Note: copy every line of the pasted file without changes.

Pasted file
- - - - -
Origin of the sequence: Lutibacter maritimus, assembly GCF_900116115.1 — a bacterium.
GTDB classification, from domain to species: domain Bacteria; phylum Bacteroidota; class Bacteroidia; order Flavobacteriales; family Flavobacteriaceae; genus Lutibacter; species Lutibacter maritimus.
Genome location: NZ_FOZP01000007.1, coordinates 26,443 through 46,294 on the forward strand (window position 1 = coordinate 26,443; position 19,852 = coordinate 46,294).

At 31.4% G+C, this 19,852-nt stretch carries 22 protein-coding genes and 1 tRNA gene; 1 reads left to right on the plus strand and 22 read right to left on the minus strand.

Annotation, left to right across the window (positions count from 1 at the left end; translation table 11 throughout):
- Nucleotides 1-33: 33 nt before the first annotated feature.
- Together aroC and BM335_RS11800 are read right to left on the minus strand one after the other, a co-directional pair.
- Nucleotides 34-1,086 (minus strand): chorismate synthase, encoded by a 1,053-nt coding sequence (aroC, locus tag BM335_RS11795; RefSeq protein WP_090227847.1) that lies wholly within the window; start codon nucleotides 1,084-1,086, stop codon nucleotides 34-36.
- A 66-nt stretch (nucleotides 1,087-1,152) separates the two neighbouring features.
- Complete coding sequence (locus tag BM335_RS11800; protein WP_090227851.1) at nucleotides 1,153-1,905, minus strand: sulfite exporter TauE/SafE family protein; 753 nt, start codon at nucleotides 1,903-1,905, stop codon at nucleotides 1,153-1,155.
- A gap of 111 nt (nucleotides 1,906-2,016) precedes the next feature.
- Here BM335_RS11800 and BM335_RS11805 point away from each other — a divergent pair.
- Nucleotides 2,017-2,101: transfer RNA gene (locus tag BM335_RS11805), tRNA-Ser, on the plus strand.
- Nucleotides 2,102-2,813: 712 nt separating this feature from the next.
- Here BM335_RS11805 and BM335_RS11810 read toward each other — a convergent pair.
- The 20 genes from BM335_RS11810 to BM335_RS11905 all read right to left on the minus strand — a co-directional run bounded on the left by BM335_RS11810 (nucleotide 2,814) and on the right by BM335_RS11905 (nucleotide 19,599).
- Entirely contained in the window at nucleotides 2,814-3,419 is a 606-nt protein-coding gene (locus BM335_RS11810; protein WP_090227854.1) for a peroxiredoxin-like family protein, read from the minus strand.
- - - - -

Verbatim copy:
Origin of the sequence: Lutibacter maritimus, assembly GCF_900116115.1 — a bacterium.
GTDB classification, from domain to species: domain Bacteria; phylum Bacteroidota; class Bacteroidia; order Flavobacteriales; family Flavobacteriaceae; genus Lutibacter; species Lutibacter maritimus.
Genome location: NZ_FOZP01000007.1, coordinates 26,443 through 46,294 on the forward strand (window position 1 = coordinate 26,443; position 19,852 = coordinate 46,294).

At 31.4% G+C, this 19,852-nt stretch carries 22 protein-coding genes and 1 tRNA gene; 1 reads left to right on the plus strand and 22 read right to left on the minus strand.

Annotation, left to right across the window (positions count from 1 at the left end; translation table 11 throughout):
- Nucleotides 1-33: 33 nt before the first annotated feature.
- Together aroC and BM335_RS11800 are read right to left on the minus strand one after the other, a co-directional pair.
- Nucleotides 34-1,086 (minus strand): chorismate synthase, encoded by a 1,053-nt coding sequence (aroC, locus tag BM335_RS11795; RefSeq protein WP_090227847.1) that lies wholly within the window; start codon nucleotides 1,084-1,086, stop codon nucleotides 34-36.
- A 66-nt stretch (nucleotides 1,087-1,152) separates the two neighbouring features.
- Complete coding sequence (locus tag BM335_RS11800; protein WP_090227851.1) at nucleotides 1,153-1,905, minus strand: sulfite exporter TauE/SafE family protein; 753 nt, start codon at nucleotides 1,903-1,905, stop codon at nucleotides 1,153-1,155.
- A gap of 111 nt (nucleotides 1,906-2,016) precedes the next feature.
- Here BM335_RS11800 and BM335_RS11805 point away from each other — a divergent pair.
- Nucleotides 2,017-2,101: transfer RNA gene (locus tag BM335_RS11805), tRNA-Ser, on the plus strand.
- Nucleotides 2,102-2,813: 712 nt separating this feature from the next.
- Here BM335_RS11805 and BM335_RS11810 read toward each other — a convergent pair.
- The 20 genes from BM335_RS11810 to BM335_RS11905 all read right to left on the minus strand — a co-directional run bounded on the left by BM335_RS11810 (nucleotide 2,814) and on the right by BM335_RS11905 (nucleotide 19,599).
- Entirely contained in the window at nucleotides 2,814-3,419 is a 606-nt protein-coding gene (locus BM335_RS11810; protein WP_090227854.1) for a peroxiredoxin-like family protein, read from the minus strand.